Wednesday, April 23, 2014


I just returned a family event celebrating Easter and my brother's birthday  and suddenly feel very self-conscious about all the things everybody thinks they knows about me. It seems all my brother's in-laws (my inlaws-in-law?) read the damn book and now I fear they will never look at me the same way again. I have no idea whether this is good or bad. Suddenly I'm painfully aware that my friends and colleagues -- should they actually read the quirky and  indulgent novel -- may  readjust  their perception of me in a way that isn't necessarily flattering. I've given every one a picture window to see what an ass I can be.

This is what memoirs are all about, I suppose. You take the risk of ruining your reputation with candor. But in my case I've butchered the integrity of a serious memoir with flagrant lies and distortions of reality, all in the name of pulp fiction.  There's far too much fantasy and subterfuge in there to even call it auto-biographical.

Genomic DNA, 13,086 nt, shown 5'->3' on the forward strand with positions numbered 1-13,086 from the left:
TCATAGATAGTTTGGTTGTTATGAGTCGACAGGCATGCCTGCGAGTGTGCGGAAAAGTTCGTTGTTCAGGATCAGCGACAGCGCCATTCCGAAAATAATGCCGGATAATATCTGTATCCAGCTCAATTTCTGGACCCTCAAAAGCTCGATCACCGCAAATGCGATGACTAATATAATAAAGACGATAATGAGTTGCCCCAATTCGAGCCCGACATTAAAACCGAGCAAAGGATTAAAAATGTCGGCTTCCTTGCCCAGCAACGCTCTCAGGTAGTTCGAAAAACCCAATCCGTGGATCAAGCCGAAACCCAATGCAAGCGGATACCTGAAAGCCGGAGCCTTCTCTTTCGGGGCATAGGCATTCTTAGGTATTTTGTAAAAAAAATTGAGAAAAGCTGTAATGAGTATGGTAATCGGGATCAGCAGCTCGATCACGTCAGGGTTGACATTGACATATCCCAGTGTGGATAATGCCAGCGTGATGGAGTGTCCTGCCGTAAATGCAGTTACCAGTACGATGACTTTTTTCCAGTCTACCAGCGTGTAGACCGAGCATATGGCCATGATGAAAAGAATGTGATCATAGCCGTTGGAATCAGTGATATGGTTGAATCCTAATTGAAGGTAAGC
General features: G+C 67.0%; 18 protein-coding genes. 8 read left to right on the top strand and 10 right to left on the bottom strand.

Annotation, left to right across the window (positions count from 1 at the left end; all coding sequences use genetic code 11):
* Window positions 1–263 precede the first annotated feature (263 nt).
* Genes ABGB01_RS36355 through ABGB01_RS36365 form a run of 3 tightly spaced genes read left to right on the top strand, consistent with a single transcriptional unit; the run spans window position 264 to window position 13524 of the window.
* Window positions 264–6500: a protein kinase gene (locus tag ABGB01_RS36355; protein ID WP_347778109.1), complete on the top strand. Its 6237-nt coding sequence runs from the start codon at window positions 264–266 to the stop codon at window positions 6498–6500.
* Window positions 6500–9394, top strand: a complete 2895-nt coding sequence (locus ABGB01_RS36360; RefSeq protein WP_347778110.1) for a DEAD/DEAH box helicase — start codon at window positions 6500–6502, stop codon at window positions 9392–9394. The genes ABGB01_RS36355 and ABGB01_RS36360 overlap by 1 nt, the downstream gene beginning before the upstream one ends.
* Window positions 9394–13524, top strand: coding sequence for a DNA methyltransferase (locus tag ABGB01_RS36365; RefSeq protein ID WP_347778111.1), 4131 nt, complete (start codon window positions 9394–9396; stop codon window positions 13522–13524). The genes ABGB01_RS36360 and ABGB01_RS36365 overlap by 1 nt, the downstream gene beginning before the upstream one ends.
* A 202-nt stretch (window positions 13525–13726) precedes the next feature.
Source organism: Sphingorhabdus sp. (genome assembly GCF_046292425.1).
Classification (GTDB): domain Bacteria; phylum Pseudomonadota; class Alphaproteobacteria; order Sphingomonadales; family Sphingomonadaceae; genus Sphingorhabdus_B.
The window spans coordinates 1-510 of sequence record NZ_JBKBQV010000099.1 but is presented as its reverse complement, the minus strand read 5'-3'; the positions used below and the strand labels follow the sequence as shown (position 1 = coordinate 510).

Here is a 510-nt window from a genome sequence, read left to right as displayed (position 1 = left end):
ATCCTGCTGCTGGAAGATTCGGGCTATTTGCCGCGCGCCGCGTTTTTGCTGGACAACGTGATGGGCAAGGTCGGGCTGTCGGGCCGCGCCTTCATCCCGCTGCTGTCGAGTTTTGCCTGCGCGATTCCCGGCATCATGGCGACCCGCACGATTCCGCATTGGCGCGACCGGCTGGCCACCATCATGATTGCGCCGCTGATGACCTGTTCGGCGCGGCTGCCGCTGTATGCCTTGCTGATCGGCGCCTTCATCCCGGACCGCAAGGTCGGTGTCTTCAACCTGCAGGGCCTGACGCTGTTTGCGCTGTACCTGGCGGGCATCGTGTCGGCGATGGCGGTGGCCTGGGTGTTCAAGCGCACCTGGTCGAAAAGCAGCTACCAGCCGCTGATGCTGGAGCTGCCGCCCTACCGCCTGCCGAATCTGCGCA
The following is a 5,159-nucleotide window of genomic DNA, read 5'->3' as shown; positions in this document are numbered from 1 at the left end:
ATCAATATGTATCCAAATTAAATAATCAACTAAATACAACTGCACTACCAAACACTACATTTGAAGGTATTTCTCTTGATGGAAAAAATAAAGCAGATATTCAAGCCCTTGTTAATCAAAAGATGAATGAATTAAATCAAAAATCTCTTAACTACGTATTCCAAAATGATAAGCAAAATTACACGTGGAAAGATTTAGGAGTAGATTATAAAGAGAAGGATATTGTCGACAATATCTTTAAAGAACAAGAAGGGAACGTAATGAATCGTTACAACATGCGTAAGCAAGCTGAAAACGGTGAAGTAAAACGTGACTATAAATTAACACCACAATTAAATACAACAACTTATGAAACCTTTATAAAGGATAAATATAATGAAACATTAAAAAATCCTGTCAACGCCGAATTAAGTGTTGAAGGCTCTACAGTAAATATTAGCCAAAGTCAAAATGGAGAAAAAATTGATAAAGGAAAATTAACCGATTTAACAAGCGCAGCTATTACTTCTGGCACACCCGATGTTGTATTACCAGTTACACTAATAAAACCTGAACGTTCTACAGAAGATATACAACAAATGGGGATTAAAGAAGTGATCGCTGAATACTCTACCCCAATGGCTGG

I know who I am. But the reader has choices.  I can be a clown, a cognitive cripple or a delusional Hemingway wanna-be. That's what I get for writing at home wearing  my pajamas all day.

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